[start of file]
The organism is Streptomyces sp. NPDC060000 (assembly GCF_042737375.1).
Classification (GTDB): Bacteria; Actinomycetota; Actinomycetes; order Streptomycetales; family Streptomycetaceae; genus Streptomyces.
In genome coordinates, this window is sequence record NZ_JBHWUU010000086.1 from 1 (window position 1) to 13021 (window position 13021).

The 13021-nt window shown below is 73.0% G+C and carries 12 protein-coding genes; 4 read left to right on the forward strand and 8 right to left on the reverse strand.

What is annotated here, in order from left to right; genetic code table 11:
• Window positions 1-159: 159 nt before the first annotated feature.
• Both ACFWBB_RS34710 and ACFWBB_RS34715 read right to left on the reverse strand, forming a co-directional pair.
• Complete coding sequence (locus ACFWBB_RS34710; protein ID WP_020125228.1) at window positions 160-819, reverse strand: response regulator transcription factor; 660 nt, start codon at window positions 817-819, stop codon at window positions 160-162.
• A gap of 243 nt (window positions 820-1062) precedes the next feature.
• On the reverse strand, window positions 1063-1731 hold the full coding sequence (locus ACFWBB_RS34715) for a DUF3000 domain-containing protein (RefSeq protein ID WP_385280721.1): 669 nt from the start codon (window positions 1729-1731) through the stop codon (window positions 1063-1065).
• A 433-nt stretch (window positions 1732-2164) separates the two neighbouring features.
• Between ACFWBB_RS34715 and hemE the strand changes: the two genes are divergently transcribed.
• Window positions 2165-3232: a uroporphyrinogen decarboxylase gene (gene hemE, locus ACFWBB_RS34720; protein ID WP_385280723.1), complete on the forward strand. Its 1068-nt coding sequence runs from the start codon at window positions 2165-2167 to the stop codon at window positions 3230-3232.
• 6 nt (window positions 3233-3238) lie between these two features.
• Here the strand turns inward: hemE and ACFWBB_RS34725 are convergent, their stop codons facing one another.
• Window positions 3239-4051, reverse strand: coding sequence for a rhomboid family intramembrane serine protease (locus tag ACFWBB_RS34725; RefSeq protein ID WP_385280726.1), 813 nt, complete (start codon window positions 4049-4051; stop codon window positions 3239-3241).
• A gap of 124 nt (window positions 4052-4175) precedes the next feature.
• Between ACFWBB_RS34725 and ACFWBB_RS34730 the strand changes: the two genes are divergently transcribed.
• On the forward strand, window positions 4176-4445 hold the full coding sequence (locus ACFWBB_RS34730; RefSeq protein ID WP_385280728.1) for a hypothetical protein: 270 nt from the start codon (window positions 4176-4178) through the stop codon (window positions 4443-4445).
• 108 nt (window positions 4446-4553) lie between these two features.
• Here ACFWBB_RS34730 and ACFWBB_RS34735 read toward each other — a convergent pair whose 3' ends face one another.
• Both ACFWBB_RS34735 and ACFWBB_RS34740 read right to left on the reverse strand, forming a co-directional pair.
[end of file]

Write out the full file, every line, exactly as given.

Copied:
The organism is Streptomyces sp. NPDC060000 (assembly GCF_042737375.1).
Classification (GTDB): Bacteria; Actinomycetota; Actinomycetes; order Streptomycetales; family Streptomycetaceae; genus Streptomyces.
In genome coordinates, this window is sequence record NZ_JBHWUU010000086.1 from 1 (window position 1) to 13021 (window position 13021).

The 13021-nt window shown below is 73.0% G+C and carries 12 protein-coding genes; 4 read left to right on the forward strand and 8 right to left on the reverse strand.

What is annotated here, in order from left to right; genetic code table 11:
• Window positions 1-159: 159 nt before the first annotated feature.
• Both ACFWBB_RS34710 and ACFWBB_RS34715 read right to left on the reverse strand, forming a co-directional pair.
• Complete coding sequence (locus ACFWBB_RS34710; protein ID WP_020125228.1) at window positions 160-819, reverse strand: response regulator transcription factor; 660 nt, start codon at window positions 817-819, stop codon at window positions 160-162.
• A gap of 243 nt (window positions 820-1062) precedes the next feature.
• On the reverse strand, window positions 1063-1731 hold the full coding sequence (locus ACFWBB_RS34715) for a DUF3000 domain-containing protein (RefSeq protein ID WP_385280721.1): 669 nt from the start codon (window positions 1729-1731) through the stop codon (window positions 1063-1065).
• A 433-nt stretch (window positions 1732-2164) separates the two neighbouring features.
• Between ACFWBB_RS34715 and hemE the strand changes: the two genes are divergently transcribed.
• Window positions 2165-3232: a uroporphyrinogen decarboxylase gene (gene hemE, locus ACFWBB_RS34720; protein ID WP_385280723.1), complete on the forward strand. Its 1068-nt coding sequence runs from the start codon at window positions 2165-2167 to the stop codon at window positions 3230-3232.
• 6 nt (window positions 3233-3238) lie between these two features.
• Here the strand turns inward: hemE and ACFWBB_RS34725 are convergent, their stop codons facing one another.
• Window positions 3239-4051, reverse strand: coding sequence for a rhomboid family intramembrane serine protease (locus tag ACFWBB_RS34725; RefSeq protein ID WP_385280726.1), 813 nt, complete (start codon window positions 4049-4051; stop codon window positions 3239-3241).
• A gap of 124 nt (window positions 4052-4175) precedes the next feature.
• Between ACFWBB_RS34725 and ACFWBB_RS34730 the strand changes: the two genes are divergently transcribed.
• On the forward strand, window positions 4176-4445 hold the full coding sequence (locus ACFWBB_RS34730; RefSeq protein ID WP_385280728.1) for a hypothetical protein: 270 nt from the start codon (window positions 4176-4178) through the stop codon (window positions 4443-4445).
• 108 nt (window positions 4446-4553) lie between these two features.
• Here ACFWBB_RS34730 and ACFWBB_RS34735 read toward each other — a convergent pair whose 3' ends face one another.
• Both ACFWBB_RS34735 and ACFWBB_RS34740 read right to left on the reverse strand, forming a co-directional pair.